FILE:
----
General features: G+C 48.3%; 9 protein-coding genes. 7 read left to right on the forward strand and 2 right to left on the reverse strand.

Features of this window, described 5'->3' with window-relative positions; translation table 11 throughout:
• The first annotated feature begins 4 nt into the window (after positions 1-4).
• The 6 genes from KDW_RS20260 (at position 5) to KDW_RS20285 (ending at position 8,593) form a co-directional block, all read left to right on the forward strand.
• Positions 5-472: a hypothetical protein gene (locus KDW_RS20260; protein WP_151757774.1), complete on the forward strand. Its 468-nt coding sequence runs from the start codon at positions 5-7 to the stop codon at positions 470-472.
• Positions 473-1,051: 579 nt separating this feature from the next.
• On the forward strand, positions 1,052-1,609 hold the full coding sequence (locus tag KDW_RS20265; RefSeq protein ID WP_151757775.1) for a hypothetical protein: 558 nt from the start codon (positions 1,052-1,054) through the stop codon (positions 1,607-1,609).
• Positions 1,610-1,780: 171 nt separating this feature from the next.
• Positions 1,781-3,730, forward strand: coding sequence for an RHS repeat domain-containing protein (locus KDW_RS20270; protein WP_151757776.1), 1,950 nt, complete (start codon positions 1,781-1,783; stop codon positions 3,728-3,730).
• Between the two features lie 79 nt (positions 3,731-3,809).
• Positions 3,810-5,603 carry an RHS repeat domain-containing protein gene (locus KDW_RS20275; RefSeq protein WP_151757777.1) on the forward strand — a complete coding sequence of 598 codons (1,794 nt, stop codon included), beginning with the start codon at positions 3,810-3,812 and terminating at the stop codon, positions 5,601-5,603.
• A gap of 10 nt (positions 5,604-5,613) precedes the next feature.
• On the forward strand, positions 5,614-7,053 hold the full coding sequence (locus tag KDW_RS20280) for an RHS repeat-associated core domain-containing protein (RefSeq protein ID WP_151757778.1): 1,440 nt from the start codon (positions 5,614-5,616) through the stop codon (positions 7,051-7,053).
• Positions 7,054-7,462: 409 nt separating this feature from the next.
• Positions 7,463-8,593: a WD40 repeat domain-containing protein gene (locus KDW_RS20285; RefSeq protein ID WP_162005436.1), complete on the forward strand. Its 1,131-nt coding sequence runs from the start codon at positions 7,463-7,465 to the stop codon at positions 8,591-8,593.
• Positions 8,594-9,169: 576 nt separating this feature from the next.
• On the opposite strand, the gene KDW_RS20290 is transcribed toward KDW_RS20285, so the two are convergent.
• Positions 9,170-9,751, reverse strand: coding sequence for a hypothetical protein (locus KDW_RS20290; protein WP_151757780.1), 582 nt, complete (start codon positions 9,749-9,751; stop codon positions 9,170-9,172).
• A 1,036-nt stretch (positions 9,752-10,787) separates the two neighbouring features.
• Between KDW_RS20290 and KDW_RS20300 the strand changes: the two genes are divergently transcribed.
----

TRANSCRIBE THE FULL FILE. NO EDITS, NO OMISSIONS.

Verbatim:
General features: G+C 48.3%; 9 protein-coding genes. 7 read left to right on the forward strand and 2 right to left on the reverse strand.

Features of this window, described 5'->3' with window-relative positions; translation table 11 throughout:
• The first annotated feature begins 4 nt into the window (after positions 1-4).
• The 6 genes from KDW_RS20260 (at position 5) to KDW_RS20285 (ending at position 8,593) form a co-directional block, all read left to right on the forward strand.
• Positions 5-472: a hypothetical protein gene (locus KDW_RS20260; protein WP_151757774.1), complete on the forward strand. Its 468-nt coding sequence runs from the start codon at positions 5-7 to the stop codon at positions 470-472.
• Positions 473-1,051: 579 nt separating this feature from the next.
• On the forward strand, positions 1,052-1,609 hold the full coding sequence (locus tag KDW_RS20265; RefSeq protein ID WP_151757775.1) for a hypothetical protein: 558 nt from the start codon (positions 1,052-1,054) through the stop codon (positions 1,607-1,609).
• Positions 1,610-1,780: 171 nt separating this feature from the next.
• Positions 1,781-3,730, forward strand: coding sequence for an RHS repeat domain-containing protein (locus KDW_RS20270; protein WP_151757776.1), 1,950 nt, complete (start codon positions 1,781-1,783; stop codon positions 3,728-3,730).
• Between the two features lie 79 nt (positions 3,731-3,809).
• Positions 3,810-5,603 carry an RHS repeat domain-containing protein gene (locus KDW_RS20275; RefSeq protein WP_151757777.1) on the forward strand — a complete coding sequence of 598 codons (1,794 nt, stop codon included), beginning with the start codon at positions 3,810-3,812 and terminating at the stop codon, positions 5,601-5,603.
• A gap of 10 nt (positions 5,604-5,613) precedes the next feature.
• On the forward strand, positions 5,614-7,053 hold the full coding sequence (locus tag KDW_RS20280) for an RHS repeat-associated core domain-containing protein (RefSeq protein ID WP_151757778.1): 1,440 nt from the start codon (positions 5,614-5,616) through the stop codon (positions 7,051-7,053).
• Positions 7,054-7,462: 409 nt separating this feature from the next.
• Positions 7,463-8,593: a WD40 repeat domain-containing protein gene (locus KDW_RS20285; RefSeq protein ID WP_162005436.1), complete on the forward strand. Its 1,131-nt coding sequence runs from the start codon at positions 7,463-7,465 to the stop codon at positions 8,591-8,593.
• Positions 8,594-9,169: 576 nt separating this feature from the next.
• On the opposite strand, the gene KDW_RS20290 is transcribed toward KDW_RS20285, so the two are convergent.
• Positions 9,170-9,751, reverse strand: coding sequence for a hypothetical protein (locus KDW_RS20290; protein WP_151757780.1), 582 nt, complete (start codon positions 9,749-9,751; stop codon positions 9,170-9,172).
• A 1,036-nt stretch (positions 9,752-10,787) separates the two neighbouring features.
• Between KDW_RS20290 and KDW_RS20300 the strand changes: the two genes are divergently transcribed.